The maker culture was our first invention, and it remains the foundation of our innovation ecosystem. MIT’s other defining trait: a powerful connection to industry that has long fueled the translation of ideas to real-world impact. But the paths to the marketplace are evolving. Increasingly, ideas are brought to life by new ventures, from Kendall Square startups to global nonprofits. MIT is committed to fortifying this changed innovation landscape and developing new ways to shorten the route from inspiration to reality. We are equipping our students with the knowledge they need to bring their ideas to the world, strengthening our maker facilities, and infusing innovation into the art of innovation itself.
Education and Practice
The MIT Innovation Initiative works with all five MIT schools to strengthen the educational pathways and networks for students, alumni, and partners to move ideas from conception to impact. In MIT’s tradition of "mens et manus," we do so by combining hands-on, global opportunities for building expertise in the innovation process with insights developed from the evidence-based science of innovation.
The Translational Fellows Program empowers postdocs to become the campus-wide champions of commercialization by granting them a day a week to focus on commercialization of their research. The goal of the program is to accelerate the transfer of research-derived technologies into marketable products.
Communities and Infrastructure
The evolution of Kendall Square is the story of a once-thriving industrial strip, turned urban wilderness, turned crucible of innovation. Now, it is home to one of the greatest concentrations of innovative companies in the world, particularly in the biotech and high-tech sectors. MIT is forging ahead with the Kendall Square Initiative: a bold vision to create a greater sense of place for both the Institute and its neighbors and more seamlessly integrate academic pursuits with industry.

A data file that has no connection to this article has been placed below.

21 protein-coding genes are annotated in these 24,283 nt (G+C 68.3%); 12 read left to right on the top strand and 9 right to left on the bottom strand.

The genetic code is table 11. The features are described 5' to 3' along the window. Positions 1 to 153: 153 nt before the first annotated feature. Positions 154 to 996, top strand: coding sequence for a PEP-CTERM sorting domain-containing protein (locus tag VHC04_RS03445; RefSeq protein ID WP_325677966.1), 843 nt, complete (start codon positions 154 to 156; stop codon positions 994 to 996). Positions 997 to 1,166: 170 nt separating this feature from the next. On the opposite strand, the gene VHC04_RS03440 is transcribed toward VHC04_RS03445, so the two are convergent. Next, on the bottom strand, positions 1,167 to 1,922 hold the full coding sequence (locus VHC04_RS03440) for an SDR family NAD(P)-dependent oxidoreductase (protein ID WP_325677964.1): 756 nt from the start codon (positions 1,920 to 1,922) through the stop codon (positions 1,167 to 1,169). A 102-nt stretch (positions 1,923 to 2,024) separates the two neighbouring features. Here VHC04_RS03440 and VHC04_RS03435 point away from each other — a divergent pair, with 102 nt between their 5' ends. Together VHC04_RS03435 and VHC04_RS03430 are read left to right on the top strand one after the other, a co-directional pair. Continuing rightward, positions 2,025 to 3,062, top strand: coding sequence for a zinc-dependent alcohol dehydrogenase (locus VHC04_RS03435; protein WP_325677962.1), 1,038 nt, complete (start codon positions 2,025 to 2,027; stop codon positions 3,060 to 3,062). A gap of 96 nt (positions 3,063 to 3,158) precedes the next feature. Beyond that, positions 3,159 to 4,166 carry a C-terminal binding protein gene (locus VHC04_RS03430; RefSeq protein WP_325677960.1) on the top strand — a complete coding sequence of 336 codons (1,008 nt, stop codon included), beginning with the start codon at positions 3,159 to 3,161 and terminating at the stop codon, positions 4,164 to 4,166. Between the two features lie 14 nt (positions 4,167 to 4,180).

The spirit of making is central to MIT’s residential education and critical to the Institute’s innovation ecosystem, which supports the creation of practical solutions that have a positive, real-world impact. MIT data show that men and women seek opportunities to use makerspace resources in equal numbers. MIT launched Project Manus in 2015 to give students—many of whom were making things in their dorms or off campus—access to state-of-the-art facilities for like-minded people to come together to work on projects and solutions across different disciplines. Makerspaces are also included in many student residences by popular demand; the new Vassar Street residence, slated to open in 2020, will also include a maker yard for even more experimental space.
The first of its kind among MIT’s innovation programs, the Hong Kong Innovation Node connects the MIT community with unique resources—including local universities, local alumni, entrepreneurs, advanced prototyping and manufacturing capabilities, and the world-class financial industry—in Hong Kong and the neighboring Pearl River Delta.
The MIT Regional Entrepreneurship Acceleration Program (MIT REAP) is a global initiative designed to help regions around the world accelerate their economic growth and job creation through innovation-driven entrepreneurship.
Research and Policy
Designed to foster innovation and accelerate advanced manufacturing in the US, new public-private consortiums are working towards creating a sustainable manufacturing innovation ecosystem. Known as National Network for Manufacturing Innovation Institutes (MIIs), each partnership has a unique manufacturing technology focus. Notably, MIT convened the newest of these MIIs, named the Advanced Functional Fibers of America Institute.
GOV/LAB is focused on innovations in citizen engagement and government responsiveness. Led by political scientist Lily Tsai, MIT GOV/LAB collaborates with social enterprises, funders, and governments to build and test theories about programs and technologies that enable governments to be more accountable to citizens.